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Frequency Interactions with Semiconductor PackagingUsing Thermosonic Wire Bond Interconnects
Keywords: wire bond, ultrasonic, resonance
Wire bonding has been and continues to be the method of choice for interconnection of semiconductor die through a package to the outside world. Early thermo-compression wire bonding processes involved high temperatures (300C+), forces and sometimes low frequency vibrations (60Hz) to form an electrical connection between bond pads on the silicon die with gold wire. Early development of ultrasonic transducers provided the ability to form interconnects at lower temperatures, forces and time paving the way for development of todays high-performance thermosonic wire bonders. The first ultrasonic wire bonders utilized transducers that operated at frequencies in the 60kHz region. The choice of this specific frequency had more to do with mechanical envelopes, available materials and control capabilities at the time then actual studies of the bonding process itself. Fortunately 60kHz worked, and so remained the dominant frequency until the mid-1990s. At this point, higher frequency transducers in the range of 100-150kHz were developed. Temperatures, which dropped dramatically with initial use of ultrasonic energy, could be further reduced, increasing flexibility for packaging materials. Additionally, bonding time reduced increasing productivity at a time when the I/O count of the high-end ICs was rapidly increasing. Even with lower temperatures and shorter bond times, improved inter-metallic formation was achieved enhancing reliability of the interconnection. Without question, wire bonding would not be where it is today without the advent of ultrasonic energy. However, the same energy can in some cases interact with the package in a negative fashion during bond formations. The interaction is sometimes pervasive at bond time, having dramatic affects on standard bonding responses. More insidious are conditions where the effects are subtle, only showing up as failures after the part is built into end-user consumer devices. This paper is intended to help the reader recognize symptoms of such interactions. Case examples of the problem are presented with detailed descriptions and data related to the effect on the wire bonding process. Instrumentation of the phenomenon happening in real time provides clear evidence of the underlying causes for the problem. Structural modeling will be presented to support the instrumented findings. Finally, suggestions to deal with the problem are presented. These include both package design recommendations along with bonding process parameter optimizations.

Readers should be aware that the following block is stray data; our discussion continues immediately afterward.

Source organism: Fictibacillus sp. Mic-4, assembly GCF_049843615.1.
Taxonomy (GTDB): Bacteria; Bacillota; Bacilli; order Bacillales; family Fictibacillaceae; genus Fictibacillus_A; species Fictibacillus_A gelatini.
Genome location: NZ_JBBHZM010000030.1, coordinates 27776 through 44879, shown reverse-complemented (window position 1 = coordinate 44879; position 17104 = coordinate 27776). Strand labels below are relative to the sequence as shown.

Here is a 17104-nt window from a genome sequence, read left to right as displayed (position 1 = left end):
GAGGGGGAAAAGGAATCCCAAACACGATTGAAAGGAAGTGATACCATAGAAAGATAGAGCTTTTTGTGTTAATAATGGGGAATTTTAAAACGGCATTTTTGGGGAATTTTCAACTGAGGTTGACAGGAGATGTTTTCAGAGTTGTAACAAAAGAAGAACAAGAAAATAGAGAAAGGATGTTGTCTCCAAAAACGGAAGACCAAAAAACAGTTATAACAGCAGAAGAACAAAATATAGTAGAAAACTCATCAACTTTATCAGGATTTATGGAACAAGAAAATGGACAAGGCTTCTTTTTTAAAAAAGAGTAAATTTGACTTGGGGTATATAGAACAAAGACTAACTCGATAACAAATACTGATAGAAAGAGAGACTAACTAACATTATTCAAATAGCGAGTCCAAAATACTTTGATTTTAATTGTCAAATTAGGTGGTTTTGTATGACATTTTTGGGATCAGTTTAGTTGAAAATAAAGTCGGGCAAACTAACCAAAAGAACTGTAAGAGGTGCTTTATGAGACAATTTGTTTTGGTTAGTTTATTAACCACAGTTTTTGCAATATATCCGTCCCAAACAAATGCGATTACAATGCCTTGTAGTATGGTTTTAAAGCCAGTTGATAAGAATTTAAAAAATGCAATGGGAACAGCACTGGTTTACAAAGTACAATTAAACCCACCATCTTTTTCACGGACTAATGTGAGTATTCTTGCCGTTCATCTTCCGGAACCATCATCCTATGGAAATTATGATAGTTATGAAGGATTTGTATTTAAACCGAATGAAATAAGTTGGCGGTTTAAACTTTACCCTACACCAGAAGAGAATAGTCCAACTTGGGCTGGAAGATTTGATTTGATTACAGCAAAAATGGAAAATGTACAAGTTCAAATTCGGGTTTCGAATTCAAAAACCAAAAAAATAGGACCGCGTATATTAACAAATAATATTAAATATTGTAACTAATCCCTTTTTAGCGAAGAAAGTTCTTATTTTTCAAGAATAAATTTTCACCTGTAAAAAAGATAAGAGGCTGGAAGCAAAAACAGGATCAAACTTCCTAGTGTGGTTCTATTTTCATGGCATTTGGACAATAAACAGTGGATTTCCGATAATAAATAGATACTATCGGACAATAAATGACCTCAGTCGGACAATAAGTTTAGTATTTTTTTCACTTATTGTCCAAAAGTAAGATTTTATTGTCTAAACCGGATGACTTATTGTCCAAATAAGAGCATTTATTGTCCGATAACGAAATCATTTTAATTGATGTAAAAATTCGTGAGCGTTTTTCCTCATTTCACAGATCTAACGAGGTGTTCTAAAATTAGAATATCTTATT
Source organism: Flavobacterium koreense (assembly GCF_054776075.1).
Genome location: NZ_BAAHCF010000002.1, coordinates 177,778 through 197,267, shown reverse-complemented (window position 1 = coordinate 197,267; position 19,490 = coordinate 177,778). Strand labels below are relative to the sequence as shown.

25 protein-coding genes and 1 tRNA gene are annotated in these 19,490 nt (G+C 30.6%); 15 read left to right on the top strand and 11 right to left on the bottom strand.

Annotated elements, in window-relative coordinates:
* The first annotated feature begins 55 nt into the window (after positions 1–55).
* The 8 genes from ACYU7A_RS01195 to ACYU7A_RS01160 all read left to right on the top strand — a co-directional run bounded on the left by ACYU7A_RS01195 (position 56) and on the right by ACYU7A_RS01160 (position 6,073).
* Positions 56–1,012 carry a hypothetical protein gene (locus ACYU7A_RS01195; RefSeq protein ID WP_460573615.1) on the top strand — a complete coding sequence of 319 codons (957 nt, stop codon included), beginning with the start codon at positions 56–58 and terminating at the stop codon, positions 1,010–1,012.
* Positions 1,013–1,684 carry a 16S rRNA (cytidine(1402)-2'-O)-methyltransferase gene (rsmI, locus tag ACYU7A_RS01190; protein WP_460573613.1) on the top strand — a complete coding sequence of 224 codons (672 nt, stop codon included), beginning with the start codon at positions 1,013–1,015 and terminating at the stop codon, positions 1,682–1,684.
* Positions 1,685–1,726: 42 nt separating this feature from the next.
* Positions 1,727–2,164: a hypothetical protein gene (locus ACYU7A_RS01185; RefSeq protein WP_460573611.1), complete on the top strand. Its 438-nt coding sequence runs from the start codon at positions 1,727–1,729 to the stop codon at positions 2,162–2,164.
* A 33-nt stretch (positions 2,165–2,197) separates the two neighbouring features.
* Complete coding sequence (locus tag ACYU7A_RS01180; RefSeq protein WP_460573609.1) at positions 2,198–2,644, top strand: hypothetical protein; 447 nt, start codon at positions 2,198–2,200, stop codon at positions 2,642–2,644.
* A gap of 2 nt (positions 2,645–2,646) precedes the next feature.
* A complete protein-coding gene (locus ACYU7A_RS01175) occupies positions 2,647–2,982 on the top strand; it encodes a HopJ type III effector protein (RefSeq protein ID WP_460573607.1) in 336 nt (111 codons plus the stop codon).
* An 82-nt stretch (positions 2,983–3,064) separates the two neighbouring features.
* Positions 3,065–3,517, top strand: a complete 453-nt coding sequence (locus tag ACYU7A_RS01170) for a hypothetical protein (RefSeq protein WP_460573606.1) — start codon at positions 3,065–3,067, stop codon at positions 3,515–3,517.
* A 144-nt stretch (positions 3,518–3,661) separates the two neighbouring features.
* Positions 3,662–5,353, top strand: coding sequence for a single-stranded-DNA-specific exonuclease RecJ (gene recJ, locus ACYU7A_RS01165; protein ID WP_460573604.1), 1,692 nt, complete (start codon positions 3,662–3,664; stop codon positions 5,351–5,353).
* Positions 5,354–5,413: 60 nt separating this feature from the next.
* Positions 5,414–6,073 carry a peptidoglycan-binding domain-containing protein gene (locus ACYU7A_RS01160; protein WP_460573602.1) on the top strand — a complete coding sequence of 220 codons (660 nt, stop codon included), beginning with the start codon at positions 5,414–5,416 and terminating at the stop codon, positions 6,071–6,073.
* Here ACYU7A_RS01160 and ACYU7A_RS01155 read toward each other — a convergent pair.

Jon Brunner, Senior Staff Engineer
Kulicke & Soffa Industries Incorporated
Fort Washinton, PA

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